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Long Workdays Linked to Increased Risk for Stroke

CardioSmart News

Working more than ten hours a day may significantly increase risk of stroke, based on a recent study of more than 143,000 French adults in a national registry. Findings were published in the American Heart Association journal Stroke, and add to a growing body of evidence linking long working hours to poor heart health.

First started in 2012, the CONSTANCES study (Cohorte des Consultants des Centres d'Examens de Santé) is a population-based registry of adults in France. It included 143,592 participants, all of who completed questionnaires and exams to assess their diet, lifestyle and health. Through surveys, participants reported their work history and hours, as well as history of stroke. Researchers then analyzed outcomes to see if long workhours impact risk for stroke—a leading cause of death and disability worldwide.

All participants included in the analysis were between 18 and 69 years old and had worked at least six months in their life.

Based on survey data, 30% of participants reported long working hours, which was defined as working more than ten hours a day for at least 50 days a year. Analysis showed that these individuals were 29% more likely to have a history of stroke than those who had shorter working days.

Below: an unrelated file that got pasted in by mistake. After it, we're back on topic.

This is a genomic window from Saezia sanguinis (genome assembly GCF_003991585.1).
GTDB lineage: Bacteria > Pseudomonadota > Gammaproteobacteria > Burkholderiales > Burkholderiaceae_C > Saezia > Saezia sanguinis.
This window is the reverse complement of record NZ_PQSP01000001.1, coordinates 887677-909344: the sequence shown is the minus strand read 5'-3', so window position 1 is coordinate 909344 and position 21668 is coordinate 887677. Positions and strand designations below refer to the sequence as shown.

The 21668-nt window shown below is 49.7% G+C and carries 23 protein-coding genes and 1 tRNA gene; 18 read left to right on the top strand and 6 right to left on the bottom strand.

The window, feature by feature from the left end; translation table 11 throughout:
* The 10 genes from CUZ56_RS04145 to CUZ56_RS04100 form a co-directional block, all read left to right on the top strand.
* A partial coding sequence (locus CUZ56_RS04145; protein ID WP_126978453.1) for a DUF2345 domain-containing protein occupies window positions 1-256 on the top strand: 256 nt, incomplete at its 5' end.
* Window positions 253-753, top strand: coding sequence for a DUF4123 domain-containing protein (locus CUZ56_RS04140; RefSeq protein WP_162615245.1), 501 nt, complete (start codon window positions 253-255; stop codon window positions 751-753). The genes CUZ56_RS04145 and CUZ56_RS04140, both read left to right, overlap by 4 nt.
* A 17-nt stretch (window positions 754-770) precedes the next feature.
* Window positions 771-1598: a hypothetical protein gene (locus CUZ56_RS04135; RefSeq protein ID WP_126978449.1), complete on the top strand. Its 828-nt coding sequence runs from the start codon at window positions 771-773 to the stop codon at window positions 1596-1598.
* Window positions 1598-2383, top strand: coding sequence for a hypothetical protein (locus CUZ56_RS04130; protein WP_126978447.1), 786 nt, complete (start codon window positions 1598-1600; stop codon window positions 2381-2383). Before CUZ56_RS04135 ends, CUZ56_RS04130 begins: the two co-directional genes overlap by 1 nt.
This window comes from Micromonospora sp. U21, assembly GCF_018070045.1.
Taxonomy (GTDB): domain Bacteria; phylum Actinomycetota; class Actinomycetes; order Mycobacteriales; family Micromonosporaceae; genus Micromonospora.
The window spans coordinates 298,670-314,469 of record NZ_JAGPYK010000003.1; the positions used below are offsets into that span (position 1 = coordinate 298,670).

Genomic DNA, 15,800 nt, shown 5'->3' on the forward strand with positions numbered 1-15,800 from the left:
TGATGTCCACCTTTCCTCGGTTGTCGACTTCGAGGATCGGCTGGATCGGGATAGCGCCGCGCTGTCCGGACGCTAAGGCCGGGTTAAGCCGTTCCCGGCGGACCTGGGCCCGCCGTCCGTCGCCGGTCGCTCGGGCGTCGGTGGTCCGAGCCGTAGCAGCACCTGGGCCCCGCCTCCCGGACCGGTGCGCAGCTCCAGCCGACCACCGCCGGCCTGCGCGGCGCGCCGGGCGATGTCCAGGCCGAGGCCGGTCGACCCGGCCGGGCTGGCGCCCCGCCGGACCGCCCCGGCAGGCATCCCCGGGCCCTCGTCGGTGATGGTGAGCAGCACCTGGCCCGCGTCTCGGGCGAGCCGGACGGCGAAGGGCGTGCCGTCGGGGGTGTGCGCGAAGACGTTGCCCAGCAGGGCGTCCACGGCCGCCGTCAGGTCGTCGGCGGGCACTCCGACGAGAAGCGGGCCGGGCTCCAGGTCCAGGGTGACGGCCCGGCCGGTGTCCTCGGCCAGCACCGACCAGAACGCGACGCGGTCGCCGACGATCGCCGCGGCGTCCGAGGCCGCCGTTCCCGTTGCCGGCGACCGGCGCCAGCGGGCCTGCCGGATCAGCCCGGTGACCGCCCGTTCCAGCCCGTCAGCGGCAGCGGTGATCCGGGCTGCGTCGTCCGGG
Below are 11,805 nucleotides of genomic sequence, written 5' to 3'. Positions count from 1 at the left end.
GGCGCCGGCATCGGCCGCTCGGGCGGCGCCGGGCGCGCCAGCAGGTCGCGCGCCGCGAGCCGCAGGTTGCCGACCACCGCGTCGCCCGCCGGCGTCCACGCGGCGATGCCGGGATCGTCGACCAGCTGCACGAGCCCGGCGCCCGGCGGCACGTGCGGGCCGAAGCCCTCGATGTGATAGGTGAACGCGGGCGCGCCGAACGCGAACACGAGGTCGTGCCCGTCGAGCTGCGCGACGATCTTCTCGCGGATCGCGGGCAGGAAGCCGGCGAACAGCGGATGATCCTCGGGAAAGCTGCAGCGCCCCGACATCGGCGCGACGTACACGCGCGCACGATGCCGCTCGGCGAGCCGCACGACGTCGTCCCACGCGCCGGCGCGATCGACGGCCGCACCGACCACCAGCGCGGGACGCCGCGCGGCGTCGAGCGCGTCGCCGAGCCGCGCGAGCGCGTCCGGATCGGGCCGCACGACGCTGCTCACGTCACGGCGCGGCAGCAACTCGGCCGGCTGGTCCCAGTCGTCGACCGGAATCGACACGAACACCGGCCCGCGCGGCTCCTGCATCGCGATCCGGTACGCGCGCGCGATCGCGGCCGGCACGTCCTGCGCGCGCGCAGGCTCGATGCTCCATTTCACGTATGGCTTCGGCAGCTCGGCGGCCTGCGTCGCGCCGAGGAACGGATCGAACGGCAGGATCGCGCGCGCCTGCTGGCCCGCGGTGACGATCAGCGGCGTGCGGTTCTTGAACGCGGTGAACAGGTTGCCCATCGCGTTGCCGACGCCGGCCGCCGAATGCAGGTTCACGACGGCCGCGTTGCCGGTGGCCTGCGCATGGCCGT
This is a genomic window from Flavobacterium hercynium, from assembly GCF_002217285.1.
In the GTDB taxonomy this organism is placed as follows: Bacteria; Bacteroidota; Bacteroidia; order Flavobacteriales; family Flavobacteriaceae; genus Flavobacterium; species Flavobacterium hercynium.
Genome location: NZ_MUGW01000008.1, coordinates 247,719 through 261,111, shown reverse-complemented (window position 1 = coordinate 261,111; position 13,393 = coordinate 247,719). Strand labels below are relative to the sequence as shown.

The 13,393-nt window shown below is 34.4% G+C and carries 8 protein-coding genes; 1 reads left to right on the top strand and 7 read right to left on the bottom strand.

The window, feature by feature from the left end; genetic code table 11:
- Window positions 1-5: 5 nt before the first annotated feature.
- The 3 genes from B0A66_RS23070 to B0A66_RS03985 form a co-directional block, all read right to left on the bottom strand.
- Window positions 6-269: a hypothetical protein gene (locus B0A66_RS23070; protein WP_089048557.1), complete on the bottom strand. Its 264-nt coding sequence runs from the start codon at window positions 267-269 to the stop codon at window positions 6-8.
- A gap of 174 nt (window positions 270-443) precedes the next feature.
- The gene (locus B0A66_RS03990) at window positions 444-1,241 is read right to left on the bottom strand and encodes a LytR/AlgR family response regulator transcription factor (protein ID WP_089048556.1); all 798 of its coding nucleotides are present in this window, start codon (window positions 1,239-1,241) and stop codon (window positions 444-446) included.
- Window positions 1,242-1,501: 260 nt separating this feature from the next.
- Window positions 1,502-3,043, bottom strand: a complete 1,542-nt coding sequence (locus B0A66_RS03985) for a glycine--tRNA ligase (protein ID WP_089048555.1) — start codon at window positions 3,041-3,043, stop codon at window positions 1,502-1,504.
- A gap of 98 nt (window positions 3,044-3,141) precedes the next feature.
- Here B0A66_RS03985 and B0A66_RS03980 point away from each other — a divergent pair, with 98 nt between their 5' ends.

Additionally, surveys showed that 1 in 10 participants reported working long hours for at least ten years. These individuals faced 45% greater risk of stroke when compared to individuals with shorter working hours.

Authors note that there was no difference in outcomes between men and women. However, the link between long working hours and stroke risk was strongest in white-collar workers under 50 years of age.

According to authors, findings help confirm the association between long working hours and increased risk of stroke. They also highlight an opportunity for prevention, as limiting work hours could promote better heart health. With additional research experts hope to better understand the underlying causes of the association, such as sleep, stress or working conditions, and to find ways to address these causes to improve heart health.

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